What is one thing that is at the root of many conflicts? If we were to dig deep, which is always necessary when feeling offense or facing conflict, we would find that one consistent issue is that the person on the other end of the offense failed to meet our expectations. We often have unrealistic, unspoken, and unfair expectations for those around us. And, many times, we can have appropriate expectations of a person and they still fail them simply because...they are human. Either way failed expectations hurt. Always.

If we are following Christ, most of us long to know Christ more. We desire to walk with Him. We long to live in the Spirit, to set our minds on the Spirit. (Read Galatians 5)

Here is what I have learned. When I take my mind off my Savior, I begin to gratify the desires of the flesh. My own needs and longings separate from the Father seek to be met and filled. If I don't look to my Father to meet those longings, I will look to the flesh-to those around me-to the things of this world. And when I find that they cannot meet them, I will become disheartened, angry, frustrated, offended, and more. The object or person that failed to meet what I desired or needed becomes the target for my offense.

This can be a spouse, children, friends, family, co-workers, those whom we serve in ministry or rather than people, it can be money, organizations, etc. This happens when we walk according to the flesh rather than the Spirit. When we set our minds on what we think we need or want versus what God says is all we need, we become distracted and discontent.

We look for people or objects to fulfill desires only our Heavenly Father can fill. Unfortunately, because Our Father was meant to meet our deepest longings, people and objects will fail miserably. We are regularly implored by His Word to set our mind and heart on things above, to set our mind on the Spirit, to walk in the Spirit, and to live in the Spirit. We are exhorted to not think how to gratify the desires of the flesh. When our minds become set on the flesh the result is death rather than the life and peace that is offered through a mind and heart set on the Spirit. (Read Romans 8)

No wonder we are angry people. It's no wonder that our relationships are broken and frayed. We have desires to please our Father, yet we yell, demand, and resent. We claim justified offense, and we speak ill words of our families and neighbors.

God forgive us because we have so much desired that they please us and fulfill us in a such a way, that when they don't meet those expectations, it causes deep offense. It becomes such an offense that we struggle to love and show mercy and forgiveness.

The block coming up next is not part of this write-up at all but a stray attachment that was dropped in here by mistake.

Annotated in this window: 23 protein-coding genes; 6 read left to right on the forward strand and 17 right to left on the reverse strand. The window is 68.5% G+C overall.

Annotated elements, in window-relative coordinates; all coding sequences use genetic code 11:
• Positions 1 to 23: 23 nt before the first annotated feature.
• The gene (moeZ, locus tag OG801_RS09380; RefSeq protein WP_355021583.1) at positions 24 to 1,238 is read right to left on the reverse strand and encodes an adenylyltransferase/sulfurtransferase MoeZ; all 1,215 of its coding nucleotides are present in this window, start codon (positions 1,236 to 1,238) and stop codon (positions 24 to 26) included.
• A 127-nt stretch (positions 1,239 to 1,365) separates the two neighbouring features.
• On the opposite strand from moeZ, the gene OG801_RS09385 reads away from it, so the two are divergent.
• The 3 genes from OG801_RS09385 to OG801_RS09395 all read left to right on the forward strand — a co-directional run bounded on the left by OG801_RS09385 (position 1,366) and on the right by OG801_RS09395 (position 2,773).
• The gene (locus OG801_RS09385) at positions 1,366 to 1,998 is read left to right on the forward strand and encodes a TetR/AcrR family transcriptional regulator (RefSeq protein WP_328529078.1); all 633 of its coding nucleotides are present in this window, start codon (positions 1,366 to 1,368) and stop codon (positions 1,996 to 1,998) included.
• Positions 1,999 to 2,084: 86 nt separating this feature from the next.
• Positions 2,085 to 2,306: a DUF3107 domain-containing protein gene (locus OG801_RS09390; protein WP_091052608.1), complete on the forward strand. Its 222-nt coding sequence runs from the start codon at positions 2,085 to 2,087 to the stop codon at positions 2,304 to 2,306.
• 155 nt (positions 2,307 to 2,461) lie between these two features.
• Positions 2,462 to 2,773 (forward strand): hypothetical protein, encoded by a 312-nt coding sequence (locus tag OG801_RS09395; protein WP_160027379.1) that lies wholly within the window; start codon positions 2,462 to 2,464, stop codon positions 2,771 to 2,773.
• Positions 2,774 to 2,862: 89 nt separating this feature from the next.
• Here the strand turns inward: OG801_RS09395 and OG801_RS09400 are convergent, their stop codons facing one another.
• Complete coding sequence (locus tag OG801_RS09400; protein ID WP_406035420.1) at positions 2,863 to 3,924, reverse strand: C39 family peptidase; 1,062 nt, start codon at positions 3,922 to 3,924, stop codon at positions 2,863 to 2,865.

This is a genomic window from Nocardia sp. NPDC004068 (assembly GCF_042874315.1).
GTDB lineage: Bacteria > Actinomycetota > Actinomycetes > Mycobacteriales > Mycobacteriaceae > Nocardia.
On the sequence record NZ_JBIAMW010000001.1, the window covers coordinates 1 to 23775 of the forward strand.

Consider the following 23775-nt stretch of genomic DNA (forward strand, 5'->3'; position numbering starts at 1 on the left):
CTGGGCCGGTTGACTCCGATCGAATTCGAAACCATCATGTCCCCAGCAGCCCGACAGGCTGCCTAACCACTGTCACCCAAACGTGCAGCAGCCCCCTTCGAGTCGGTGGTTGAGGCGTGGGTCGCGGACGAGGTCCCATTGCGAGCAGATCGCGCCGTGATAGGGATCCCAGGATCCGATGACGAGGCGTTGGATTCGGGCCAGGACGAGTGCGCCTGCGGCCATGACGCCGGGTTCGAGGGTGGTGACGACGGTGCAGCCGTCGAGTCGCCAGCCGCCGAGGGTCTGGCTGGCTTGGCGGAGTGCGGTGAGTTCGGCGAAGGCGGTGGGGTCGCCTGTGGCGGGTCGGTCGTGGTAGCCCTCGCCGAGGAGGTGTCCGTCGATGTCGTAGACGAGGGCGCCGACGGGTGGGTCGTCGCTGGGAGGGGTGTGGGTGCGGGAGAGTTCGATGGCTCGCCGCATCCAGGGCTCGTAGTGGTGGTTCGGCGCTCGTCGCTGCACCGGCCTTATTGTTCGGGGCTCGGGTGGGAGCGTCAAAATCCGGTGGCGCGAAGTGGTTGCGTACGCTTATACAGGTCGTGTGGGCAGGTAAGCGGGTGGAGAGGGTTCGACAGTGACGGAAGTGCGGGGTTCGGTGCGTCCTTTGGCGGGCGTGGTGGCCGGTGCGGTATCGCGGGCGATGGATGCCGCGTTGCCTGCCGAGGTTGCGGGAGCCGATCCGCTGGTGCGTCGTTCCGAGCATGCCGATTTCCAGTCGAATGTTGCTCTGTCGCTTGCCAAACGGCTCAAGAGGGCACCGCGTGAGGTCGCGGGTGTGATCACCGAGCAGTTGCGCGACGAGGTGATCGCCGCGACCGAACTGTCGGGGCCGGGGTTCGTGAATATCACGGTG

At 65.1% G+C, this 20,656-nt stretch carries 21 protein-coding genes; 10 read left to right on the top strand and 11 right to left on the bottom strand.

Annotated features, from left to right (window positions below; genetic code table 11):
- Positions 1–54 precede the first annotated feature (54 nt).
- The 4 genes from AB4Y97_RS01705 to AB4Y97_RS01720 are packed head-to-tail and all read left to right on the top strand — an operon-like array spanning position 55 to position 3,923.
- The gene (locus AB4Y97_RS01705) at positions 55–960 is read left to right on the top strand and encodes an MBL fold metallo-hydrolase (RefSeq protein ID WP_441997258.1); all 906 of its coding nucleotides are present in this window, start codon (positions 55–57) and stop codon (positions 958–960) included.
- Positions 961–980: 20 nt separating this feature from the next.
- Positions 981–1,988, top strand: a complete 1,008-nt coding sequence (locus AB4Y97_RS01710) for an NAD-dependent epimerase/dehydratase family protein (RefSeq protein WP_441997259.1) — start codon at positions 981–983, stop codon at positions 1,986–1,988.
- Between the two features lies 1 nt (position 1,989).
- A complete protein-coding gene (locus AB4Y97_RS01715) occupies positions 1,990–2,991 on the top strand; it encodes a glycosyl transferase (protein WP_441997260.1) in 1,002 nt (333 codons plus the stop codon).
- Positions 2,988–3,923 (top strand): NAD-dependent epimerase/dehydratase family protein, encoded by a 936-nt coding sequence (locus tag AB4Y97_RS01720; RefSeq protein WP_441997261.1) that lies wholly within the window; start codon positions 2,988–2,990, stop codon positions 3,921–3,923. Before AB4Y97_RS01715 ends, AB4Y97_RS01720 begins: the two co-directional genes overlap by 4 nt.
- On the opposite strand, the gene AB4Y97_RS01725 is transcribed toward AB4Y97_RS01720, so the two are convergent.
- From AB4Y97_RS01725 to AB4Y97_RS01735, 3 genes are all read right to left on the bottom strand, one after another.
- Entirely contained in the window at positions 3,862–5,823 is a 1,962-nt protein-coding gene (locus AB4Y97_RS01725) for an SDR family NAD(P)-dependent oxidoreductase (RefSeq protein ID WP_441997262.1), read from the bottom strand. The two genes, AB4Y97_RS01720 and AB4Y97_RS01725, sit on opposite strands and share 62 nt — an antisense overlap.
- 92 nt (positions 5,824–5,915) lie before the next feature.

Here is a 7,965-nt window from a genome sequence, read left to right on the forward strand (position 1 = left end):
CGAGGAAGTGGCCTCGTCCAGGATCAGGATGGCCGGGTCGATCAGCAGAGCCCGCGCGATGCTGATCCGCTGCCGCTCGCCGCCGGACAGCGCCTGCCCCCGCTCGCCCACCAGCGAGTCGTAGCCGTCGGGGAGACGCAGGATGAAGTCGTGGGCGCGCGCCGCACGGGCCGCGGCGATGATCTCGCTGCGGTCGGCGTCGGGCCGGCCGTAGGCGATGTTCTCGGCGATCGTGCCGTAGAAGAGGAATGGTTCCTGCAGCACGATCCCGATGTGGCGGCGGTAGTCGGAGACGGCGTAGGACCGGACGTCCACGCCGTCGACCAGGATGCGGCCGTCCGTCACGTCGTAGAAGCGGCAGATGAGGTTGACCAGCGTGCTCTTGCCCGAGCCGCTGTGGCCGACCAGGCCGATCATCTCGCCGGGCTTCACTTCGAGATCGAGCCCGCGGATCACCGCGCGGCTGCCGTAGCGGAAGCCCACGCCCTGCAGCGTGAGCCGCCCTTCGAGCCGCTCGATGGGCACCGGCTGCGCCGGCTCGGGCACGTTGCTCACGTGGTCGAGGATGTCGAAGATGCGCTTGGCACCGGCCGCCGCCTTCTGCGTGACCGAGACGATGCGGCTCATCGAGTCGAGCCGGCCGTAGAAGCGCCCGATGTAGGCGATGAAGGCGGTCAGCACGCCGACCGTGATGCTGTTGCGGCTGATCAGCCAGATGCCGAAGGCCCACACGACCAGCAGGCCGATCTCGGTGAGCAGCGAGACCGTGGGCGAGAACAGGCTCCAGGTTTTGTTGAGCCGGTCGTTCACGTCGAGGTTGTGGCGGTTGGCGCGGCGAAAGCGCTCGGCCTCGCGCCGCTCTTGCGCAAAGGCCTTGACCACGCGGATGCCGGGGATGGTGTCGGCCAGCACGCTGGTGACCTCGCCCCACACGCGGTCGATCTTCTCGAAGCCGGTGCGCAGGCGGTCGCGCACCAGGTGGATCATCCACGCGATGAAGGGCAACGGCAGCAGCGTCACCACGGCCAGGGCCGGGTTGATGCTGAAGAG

Yet, loving kindness and compassion and mercy comes more effortlessly when we put people and objects in their rightful place which is under submission to the Father.

When we surrender these desires and longings to the Father, and we look to Him to meet those-we stop placing unrealistic and unfair expectations on those around us. We realize that they can never meet what we are truly desiring or truly needing. Forgiveness and mercy comes when we realize that their place in our life is under the authority of the Father. God is greater or more able to satisfy us than any living thing or material possession. When He fills every part of our desires and longings, people no longer are objects of need-they are precious gifts from our Father to love as He loves us.

We can say, "Yes, you failed my expectations but because I know you could never meet my deepest needs - I am not looking to you to fulfill those. My Father meets those, and it leaves me satisfied to where I can show mercy and love. You see, you and I are no different. Imperfect and broken, but made whole by a Savior who loves us. If not for the grace of God, I would or have done the same things you have done to hurt me".

This is Christ in us. It's not just a "choosing to think positive thoughts" about someone. We are talking about a deep genuine Christ-like love for each person. When we find contentment in Christ and we regularly invite Him to fill every part of us - we decrease and He increases. It changes the way we see people. God created each of us beautifully and wonderfully and His image - therefore I can love the person God has created even when it hurts. This comes when we move in the Spirit, and are being guided by the Spirit rather than our flesh.

For me, it's a daily and sometimes moment by moment surrender. Father, help me walk in your Spirit - in life and peace. Help me look to you to fulfill those desires and longings that no one else can. When others fail me in their imperfect nature, help me in my own imperfect nature to show love and kindness. Help me to "By the Spirit who dwells within me, guard the good deposit entrusted to me". (2 Tim 1:14). Help me to flee my "less than desires" and pursue righteousness, faith, love, and peace. (2 Tim 2:18)

We need to stop the "grinning and bearing" kind of love where we show others love and compassion through forced and obligated wills. Our love can come from a genuine heart of compassion and sacrificial grace because it comes from Christ within. With the help of Christ, let us then truly love one another.

Written by: Christan Causey

Written by: Christan Causey